SOA Hardware Sizing Steps
Selection of deployment hardware is the key in ensuring that your application can support its required non-functional requirements. Consider the following items when choosing the underlying deployment hardware or doing SOA Hardware Sizing:
1. The first decision is whether you are going to deploy into a physical or virtual environment. In our experience, Oracle SOA Suite runs better on physical servers, because it is quite demanding in terms of hardware performance, but we have seen many successful large-scale deployments on virtual servers. For this recipe, we will assume that you are deploying on physical hardware.
2. The second thing to decide is the number of application server instances that you wish to run on each machine, and how much memory you give to application server instances. As a starting point, consider running with two application servers per machine, with each application server running with a 4 GB heap. You can then calculate the approximate amount of memory needed on each machine with the following formula:
Required memory (in GB) = 2 + (n * (1.25 * m))
Here, n is number of instances, and m is their memory footprint.
3. To calculate the approximate number of CPUs that you need on the box (based on a standard Intel type x86 64-bit CPU), use this formula:
Required CPUs = (n*8)/c
Here, n is the number of instances, and c is the number of cores per CPU.
4. Having determined the number of required CPUs and amount of memory, we just need to calculate how many machines we need. As we already have performance profiled our application, we know how many single users an application server can deal with and so we can use the following formula:
Required machines = (1.5*e)/s
Here, e is the estimated number of users, and s is the number of users a single application server can deal with.
In this recipe, we have seen three formulae, and they could do with a little more explanation. These formulae have all been derived based on the experience of our consultants working out in the field on SOA Suite applications; as such, they are guidelines rather than mathematically proven rules.
The first formula is used to derive the amount of memory needed on a machine. It assumes that each application server has a 25 percent overhead for memory usage (hence the 1.25*m), and that the operating system will require around 2 GB memory.
The second formula is used to derive the number of CPUs that you will use. The value of 8 comes from our experience that 8 cores per SOA Suite instance is about the minimum you can get away with in a live system. The final formula calculates the number of machines needed, and uses a factor of 1.5 times the expected load, as it is important to plan in contingency to cope with failures or unexpected load increases. These formulae together should allow you to calculate the approximate amount and size of hardware that you will need to host your live SOA Suite application.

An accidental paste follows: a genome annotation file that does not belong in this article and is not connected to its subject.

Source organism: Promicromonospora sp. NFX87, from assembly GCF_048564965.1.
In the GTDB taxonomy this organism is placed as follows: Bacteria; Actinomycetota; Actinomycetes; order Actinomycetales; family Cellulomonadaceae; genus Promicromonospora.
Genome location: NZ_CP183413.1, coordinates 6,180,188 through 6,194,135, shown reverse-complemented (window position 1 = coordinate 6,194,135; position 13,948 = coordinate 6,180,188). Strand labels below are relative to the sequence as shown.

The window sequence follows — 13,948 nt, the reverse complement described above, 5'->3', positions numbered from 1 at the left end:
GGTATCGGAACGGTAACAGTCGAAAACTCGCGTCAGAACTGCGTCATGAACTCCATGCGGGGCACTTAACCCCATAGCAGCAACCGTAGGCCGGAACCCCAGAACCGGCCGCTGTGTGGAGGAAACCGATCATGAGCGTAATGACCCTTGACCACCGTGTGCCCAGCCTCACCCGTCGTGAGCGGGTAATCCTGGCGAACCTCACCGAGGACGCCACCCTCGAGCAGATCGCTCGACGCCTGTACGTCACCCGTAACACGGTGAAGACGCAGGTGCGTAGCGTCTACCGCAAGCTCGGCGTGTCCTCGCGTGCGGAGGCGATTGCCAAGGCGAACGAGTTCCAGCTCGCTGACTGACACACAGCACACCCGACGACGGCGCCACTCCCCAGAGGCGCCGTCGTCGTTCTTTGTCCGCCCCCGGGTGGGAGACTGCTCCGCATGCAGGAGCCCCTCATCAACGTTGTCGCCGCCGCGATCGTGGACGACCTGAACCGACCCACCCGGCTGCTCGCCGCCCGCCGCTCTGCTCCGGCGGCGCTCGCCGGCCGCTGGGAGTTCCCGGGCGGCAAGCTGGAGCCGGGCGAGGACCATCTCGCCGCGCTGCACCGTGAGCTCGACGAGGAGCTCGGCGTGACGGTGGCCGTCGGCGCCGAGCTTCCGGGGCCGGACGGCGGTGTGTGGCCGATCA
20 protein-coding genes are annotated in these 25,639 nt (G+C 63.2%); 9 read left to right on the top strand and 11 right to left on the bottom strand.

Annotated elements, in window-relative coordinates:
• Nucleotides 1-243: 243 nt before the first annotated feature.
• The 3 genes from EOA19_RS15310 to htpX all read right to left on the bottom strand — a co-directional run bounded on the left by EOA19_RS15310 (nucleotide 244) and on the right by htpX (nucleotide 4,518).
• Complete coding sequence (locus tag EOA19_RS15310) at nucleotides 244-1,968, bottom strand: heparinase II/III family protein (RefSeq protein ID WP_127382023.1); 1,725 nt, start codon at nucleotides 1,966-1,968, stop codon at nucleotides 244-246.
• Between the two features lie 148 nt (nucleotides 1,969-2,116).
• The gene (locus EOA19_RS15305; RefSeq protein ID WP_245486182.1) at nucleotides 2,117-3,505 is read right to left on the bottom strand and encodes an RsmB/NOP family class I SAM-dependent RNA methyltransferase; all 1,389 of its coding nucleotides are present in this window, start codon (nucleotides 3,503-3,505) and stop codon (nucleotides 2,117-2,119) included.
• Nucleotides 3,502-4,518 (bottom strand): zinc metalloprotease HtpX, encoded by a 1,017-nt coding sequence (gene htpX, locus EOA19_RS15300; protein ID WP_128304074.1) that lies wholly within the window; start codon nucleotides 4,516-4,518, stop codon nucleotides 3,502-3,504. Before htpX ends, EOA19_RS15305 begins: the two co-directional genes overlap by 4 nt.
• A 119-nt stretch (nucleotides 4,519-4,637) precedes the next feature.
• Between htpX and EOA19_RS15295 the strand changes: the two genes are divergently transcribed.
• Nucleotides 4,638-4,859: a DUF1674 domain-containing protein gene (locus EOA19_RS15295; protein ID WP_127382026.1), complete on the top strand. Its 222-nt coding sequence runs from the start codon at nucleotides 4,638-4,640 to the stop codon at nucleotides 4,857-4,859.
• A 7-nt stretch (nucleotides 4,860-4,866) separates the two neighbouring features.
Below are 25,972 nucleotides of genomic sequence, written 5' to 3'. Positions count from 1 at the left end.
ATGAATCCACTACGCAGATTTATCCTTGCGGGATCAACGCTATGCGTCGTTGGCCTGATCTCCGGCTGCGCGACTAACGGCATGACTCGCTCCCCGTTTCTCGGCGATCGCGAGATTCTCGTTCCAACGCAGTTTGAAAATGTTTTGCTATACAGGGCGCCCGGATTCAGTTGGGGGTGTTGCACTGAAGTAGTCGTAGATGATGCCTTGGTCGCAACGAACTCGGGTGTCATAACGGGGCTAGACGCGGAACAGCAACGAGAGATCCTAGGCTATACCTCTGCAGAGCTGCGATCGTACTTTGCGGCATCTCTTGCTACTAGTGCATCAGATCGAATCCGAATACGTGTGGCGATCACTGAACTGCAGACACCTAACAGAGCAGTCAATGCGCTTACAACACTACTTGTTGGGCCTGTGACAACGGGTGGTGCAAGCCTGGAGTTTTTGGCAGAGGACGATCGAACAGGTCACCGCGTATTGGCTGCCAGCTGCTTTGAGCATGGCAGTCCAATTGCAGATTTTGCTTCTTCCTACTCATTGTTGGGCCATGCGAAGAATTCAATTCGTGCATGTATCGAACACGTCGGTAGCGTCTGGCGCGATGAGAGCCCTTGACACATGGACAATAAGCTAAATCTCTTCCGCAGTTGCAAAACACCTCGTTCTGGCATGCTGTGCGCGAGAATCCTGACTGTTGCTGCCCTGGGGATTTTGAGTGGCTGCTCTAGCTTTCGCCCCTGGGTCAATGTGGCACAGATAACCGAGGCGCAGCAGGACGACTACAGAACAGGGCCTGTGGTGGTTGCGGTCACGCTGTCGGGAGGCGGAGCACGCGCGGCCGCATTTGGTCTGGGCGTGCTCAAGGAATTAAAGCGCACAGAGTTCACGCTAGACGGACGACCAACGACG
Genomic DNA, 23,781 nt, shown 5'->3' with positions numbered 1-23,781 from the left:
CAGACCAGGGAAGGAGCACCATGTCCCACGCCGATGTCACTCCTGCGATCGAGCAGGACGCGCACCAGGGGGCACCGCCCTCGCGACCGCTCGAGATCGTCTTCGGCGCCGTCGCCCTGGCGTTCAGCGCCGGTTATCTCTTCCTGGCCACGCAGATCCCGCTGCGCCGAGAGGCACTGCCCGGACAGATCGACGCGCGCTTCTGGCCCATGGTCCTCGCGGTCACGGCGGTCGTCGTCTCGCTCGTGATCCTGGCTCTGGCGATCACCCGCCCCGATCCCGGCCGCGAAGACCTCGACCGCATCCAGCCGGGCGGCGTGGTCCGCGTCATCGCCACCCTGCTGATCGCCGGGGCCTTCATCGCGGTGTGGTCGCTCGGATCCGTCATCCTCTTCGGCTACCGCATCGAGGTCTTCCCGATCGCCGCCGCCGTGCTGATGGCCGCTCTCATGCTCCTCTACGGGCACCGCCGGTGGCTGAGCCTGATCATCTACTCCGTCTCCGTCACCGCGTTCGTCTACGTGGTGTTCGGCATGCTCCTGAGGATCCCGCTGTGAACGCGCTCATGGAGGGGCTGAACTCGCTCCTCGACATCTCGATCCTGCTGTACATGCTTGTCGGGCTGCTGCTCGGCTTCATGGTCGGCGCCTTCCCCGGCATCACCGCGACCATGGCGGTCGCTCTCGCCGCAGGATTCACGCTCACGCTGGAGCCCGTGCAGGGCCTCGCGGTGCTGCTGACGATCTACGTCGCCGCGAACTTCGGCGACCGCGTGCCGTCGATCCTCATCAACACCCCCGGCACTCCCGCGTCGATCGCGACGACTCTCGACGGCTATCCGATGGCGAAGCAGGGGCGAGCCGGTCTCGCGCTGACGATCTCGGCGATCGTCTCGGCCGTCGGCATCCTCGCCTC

Consider the following items for your virtualized SOA Suite infrastructure:
1. We recommend that you run one instance of Oracle SOA Suite per virtual machine.We have found that this gives the best options for tuning each machine and the best scalability.
2. The second step is to select the number of vCPUs that will be allocated to each server. It is not best practice to allocate vCPU cycles that are not used, as then they cannot be used elsewhere. However, it is also not good to have insufficient vCPUs available to a machine. We suggest starting with two vCPUs per instance, and increasing this if you find that you are bottlenecking on CPU availability.
3. Next, we need to create a memory reservation for the server. You should create a memory reservation large enough to hold the total memory used by the JVM (not just the heap) plus 20 percent.
4. Finally, since virtual servers can suffer from significant clock drift, we recommend that you configure an NTP time source, to keep the servers in sync.
Virtualization hypervisors have many significant optimizations and tricks that they use to allow over allocation of resources, however many of these do not work well with the way that application servers, such as WebLogic, are designed to work.
The largest issue is that of memory management. In general, it is considered best practice to over allocate the memory on a virtualized environment, on the theory that applications will not always need all of the memory allocated to them. However, this does not work well with Java applications, where the way garbage collection works causes large chunks of memory to become free at once, and then it all gets slowly used again until there is none free. When large chunks of memory become free, the VMWare balloon memory hypervisor assumes this is because an application just closed, so it will reclaim the memory from the virtual machine and allocate it to another server. When the JVM then wishes to use it again, the hypervisor has to find more memory to allocate to it, which can result in lengthy pauses. Creating a memory allocation stops this from occurring and ensures that the JVM always has sufficient memory.
The other large problem is clock drift. Since virtual servers only have a virtual hardware clock, its ticks are not as reliable as those of a physical server, resulting in significant clock drift on virtual servers. Since WebLogic clusters rely on timing information to maintain their consistency, and because many timeouts in SOA Suite components are measured in seconds, it is important to configure an NTP source to prevent this drift.
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